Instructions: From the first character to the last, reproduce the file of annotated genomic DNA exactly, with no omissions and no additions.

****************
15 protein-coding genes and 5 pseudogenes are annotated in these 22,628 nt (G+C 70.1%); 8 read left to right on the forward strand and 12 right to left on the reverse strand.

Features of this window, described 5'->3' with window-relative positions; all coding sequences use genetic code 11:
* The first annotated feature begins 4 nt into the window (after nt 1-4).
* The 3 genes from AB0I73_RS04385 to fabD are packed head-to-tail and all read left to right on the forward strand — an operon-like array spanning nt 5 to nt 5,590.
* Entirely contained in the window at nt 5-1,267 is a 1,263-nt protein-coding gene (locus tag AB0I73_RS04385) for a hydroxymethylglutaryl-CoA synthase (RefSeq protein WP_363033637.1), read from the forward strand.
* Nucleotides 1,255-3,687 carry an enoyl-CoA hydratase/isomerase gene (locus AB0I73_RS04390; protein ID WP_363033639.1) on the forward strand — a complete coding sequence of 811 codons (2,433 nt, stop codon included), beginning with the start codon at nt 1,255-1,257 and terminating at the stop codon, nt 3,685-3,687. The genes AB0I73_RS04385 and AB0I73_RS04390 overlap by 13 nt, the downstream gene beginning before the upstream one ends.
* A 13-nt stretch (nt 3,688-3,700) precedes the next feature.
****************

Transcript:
15 protein-coding genes and 5 pseudogenes are annotated in these 22,628 nt (G+C 70.1%); 8 read left to right on the forward strand and 12 right to left on the reverse strand.

Features of this window, described 5'->3' with window-relative positions; all coding sequences use genetic code 11:
* The first annotated feature begins 4 nt into the window (after nt 1-4).
* The 3 genes from AB0I73_RS04385 to fabD are packed head-to-tail and all read left to right on the forward strand — an operon-like array spanning nt 5 to nt 5,590.
* Entirely contained in the window at nt 5-1,267 is a 1,263-nt protein-coding gene (locus tag AB0I73_RS04385) for a hydroxymethylglutaryl-CoA synthase (RefSeq protein WP_363033637.1), read from the forward strand.
* Nucleotides 1,255-3,687 carry an enoyl-CoA hydratase/isomerase gene (locus AB0I73_RS04390; protein ID WP_363033639.1) on the forward strand — a complete coding sequence of 811 codons (2,433 nt, stop codon included), beginning with the start codon at nt 1,255-1,257 and terminating at the stop codon, nt 3,685-3,687. The genes AB0I73_RS04385 and AB0I73_RS04390 overlap by 13 nt, the downstream gene beginning before the upstream one ends.
* A 13-nt stretch (nt 3,688-3,700) precedes the next feature.